1. Business Ideas
  2. Business Plans
  3. Startup Basics
  4. Startup Funding
  5. Franchising
  6. Success Stories
  7. Entrepreneurs
  1. Sales & Marketing
  2. Finances
  3. Your Team
  4. Technology
  5. Social Media
  6. Security
  1. Get the Job
  2. Get Ahead
  3. Office Life
  4. Work-Life Balance
  5. Home Office
  1. Leadership
  2. Women in Business
  3. Managing
  4. Strategy
  5. Personal Growth
  1. HR Solutions
  2. Financial Solutions
  3. Marketing Solutions
  4. Security Solutions
  5. Retail Solutions
  6. SMB Solutions
Product and service reviews are conducted independently by our editorial team, but we sometimes make money when you click on links. Learn more.
Grow Your Business Your Team

The Jobs Employers Have the Toughest Time Filling

The Jobs Employers Have the Toughest Time Filling
Credit: Ram Ruay Stock/Shutterstock

While companies might have a lot of candidates to choose from, finding the perfect new hire can be easier said than done, new research finds.

In a study from the staffing services firm Robert Half, 62 percent of employers said finding skilled candidates for professional-level positions is challenging, and overall, 35 percent named this the greatest difficulty they faced when hiring and managing employees.  

The research found the positions for which it's toughest to find qualified candidates in some key industries: [See Related Story: If You Want the Best Candidates, Don't Drag Out the Hiring Process]

Accounting and finance

  • Controller
  • Financial analyst
  • Senior accountant

Administrative and office support

  • Certified professional coder
  • Executive assistant
  • Office manager

Creative and marketing

  • Front-end web developer
  • User experience (UX) designer
  • Visual designer


  • Compliance manager
  • Contract administrator
  • Corporate paralegal


  • Help desk and technical-support professional
  • Software engineer
  • Web and software developer

The study shows that companies continue to face a shortage of job candidates who have specialized skills, said Paul McDonald, senior executive director at Robert Half.

"Businesses struggling to identify suitable applicants should re-evaluate what they're offering and how they're selling their company," McDonald said in a statement. "In today's competitive hiring market, skilled professionals may receive multiple job offers and can be enticed by a comprehensive compensation package, positive corporate culture and work-life-balance perks."

To help increase your chances of attracting skilled candidates, Robert Half offered several tips:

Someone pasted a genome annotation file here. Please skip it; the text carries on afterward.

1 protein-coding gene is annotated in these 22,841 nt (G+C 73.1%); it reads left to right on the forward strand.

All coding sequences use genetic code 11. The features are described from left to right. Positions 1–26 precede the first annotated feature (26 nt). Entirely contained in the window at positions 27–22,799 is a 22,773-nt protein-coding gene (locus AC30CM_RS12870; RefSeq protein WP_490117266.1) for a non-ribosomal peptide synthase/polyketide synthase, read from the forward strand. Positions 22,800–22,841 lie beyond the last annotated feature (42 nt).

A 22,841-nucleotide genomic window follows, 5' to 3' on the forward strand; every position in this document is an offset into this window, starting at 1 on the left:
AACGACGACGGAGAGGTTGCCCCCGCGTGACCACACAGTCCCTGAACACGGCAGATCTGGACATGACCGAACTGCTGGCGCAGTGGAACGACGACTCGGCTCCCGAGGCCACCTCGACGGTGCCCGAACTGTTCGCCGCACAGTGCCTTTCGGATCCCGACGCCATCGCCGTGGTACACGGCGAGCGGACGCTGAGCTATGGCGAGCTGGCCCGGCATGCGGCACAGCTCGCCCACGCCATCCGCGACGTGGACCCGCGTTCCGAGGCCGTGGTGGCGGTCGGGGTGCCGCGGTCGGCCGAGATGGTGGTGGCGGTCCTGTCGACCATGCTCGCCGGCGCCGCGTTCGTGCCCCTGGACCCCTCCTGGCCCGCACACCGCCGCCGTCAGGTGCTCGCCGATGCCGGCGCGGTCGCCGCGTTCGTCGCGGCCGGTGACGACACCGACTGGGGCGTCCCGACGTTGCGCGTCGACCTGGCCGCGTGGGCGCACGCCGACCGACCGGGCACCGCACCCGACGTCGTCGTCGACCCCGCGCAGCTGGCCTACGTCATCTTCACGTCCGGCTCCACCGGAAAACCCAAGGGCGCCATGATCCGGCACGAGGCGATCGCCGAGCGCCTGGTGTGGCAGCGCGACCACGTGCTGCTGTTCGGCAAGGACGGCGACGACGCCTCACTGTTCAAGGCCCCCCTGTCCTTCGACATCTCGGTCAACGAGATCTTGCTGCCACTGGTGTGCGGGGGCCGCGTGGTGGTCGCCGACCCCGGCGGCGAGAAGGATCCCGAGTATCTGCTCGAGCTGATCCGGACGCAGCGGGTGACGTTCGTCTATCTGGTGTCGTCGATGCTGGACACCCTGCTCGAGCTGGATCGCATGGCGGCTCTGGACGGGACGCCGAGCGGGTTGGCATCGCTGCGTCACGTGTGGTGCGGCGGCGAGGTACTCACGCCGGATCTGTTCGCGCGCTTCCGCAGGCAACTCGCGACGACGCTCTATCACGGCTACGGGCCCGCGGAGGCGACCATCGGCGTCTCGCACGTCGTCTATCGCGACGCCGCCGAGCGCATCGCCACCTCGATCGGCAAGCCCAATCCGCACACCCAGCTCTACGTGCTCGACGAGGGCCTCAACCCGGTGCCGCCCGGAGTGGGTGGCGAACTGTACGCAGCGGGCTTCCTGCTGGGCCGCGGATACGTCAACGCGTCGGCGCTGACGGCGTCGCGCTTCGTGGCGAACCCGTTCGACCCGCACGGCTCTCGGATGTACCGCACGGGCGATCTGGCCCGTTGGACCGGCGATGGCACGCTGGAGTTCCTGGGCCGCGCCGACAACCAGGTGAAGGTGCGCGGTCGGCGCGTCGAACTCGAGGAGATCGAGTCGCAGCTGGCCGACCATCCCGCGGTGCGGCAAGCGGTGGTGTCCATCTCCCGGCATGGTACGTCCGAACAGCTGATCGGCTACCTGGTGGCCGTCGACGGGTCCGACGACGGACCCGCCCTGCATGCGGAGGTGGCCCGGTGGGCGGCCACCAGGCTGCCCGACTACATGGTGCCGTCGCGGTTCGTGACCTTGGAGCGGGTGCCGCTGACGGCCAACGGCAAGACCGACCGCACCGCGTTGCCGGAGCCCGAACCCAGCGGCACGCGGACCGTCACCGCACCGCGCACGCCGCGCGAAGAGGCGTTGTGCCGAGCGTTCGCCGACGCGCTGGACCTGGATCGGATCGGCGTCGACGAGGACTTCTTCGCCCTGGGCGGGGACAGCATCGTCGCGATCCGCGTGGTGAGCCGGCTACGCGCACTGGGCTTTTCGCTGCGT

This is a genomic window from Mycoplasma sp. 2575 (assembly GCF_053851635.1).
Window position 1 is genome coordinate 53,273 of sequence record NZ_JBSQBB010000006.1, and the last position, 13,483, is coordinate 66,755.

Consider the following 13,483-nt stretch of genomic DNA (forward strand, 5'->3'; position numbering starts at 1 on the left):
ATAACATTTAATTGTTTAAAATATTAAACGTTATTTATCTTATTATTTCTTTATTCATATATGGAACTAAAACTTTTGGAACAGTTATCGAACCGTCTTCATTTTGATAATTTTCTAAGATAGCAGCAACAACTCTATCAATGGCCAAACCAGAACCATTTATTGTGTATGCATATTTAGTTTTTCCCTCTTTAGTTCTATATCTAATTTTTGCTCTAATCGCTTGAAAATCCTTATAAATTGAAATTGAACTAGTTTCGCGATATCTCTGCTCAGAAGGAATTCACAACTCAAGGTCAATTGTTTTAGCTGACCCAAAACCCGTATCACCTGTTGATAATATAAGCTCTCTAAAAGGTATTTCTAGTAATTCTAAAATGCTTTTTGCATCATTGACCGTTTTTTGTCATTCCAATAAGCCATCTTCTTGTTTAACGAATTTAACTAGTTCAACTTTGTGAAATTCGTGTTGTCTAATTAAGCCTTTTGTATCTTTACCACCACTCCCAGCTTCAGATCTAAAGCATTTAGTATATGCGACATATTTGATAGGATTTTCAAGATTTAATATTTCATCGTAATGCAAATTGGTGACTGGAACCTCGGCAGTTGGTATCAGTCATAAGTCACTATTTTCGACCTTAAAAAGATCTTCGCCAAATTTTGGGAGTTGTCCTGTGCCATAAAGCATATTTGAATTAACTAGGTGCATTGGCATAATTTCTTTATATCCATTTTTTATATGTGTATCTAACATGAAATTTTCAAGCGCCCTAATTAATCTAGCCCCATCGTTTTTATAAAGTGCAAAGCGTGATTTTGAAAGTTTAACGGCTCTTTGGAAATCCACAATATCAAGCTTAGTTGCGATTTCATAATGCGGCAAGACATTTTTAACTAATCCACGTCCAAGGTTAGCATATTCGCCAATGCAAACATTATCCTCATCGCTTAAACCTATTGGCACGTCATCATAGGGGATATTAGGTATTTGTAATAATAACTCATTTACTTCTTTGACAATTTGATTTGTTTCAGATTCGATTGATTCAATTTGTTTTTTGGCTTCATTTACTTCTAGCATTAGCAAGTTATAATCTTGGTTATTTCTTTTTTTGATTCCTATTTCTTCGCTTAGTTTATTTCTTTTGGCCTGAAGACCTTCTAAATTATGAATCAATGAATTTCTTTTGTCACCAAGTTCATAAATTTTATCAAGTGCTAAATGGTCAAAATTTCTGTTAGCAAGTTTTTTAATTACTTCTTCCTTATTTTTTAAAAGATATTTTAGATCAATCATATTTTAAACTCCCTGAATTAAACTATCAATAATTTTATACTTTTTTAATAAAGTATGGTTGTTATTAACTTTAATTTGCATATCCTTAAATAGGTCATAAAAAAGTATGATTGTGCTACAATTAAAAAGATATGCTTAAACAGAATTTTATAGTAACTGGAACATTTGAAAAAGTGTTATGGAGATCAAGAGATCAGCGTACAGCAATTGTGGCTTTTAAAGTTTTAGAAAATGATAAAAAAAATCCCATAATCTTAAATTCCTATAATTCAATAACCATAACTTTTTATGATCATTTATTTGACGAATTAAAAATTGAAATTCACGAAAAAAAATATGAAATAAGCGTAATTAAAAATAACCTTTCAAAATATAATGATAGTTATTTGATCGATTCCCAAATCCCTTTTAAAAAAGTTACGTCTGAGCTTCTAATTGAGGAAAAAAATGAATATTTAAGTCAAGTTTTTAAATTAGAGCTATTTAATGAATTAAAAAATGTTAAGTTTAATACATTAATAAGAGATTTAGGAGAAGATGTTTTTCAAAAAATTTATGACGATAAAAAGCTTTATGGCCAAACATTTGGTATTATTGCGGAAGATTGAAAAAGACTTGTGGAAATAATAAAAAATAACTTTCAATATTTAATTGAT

1. Identify must-have skills. Because many candidates don't have every single skill you looking for, choose which ones they must have coming into the job and which ones they can learn after starting. With this approach, it is important to look for applicants who show an eagerness to learn and take on new challenges.
  2. Have a plan. When discussing jobs with candidates, you want to talk not just about the position they are applying for, but also how they can grow with the company. Discuss their career paths and where you see them fitting in to the organization's long-term goals. Also, discuss what type of training and development opportunities will be available to them, so they know that they can acquire new skills after they are hired.
  3. Be competitive financially. Money is always a critical factor in attracting top employees. To land professionals with in-demand skills, be sure you offer an attractive compensation package.
  4. Promote work-life balance. Today's employees are looking for a healthy work-life balance. To attract top candidates who have the skills you need, consider offering work-from-home options, flexible schedules and additional vacation time, as appropriate.

The study was based on surveys of more than 2,200 chief financial officers from companies in more than 20 of the largest U.S. metropolitan areas.

Chad Brooks

Chad Brooks is a Chicago-based freelance writer who has nearly 15 years experience in the media business. A graduate of Indiana University, he spent nearly a decade as a staff reporter for the Daily Herald in suburban Chicago, covering a wide array of topics including, local and state government, crime, the legal system and education. Following his years at the newspaper Chad worked in public relations, helping promote small businesses throughout the U.S. Follow him on Twitter.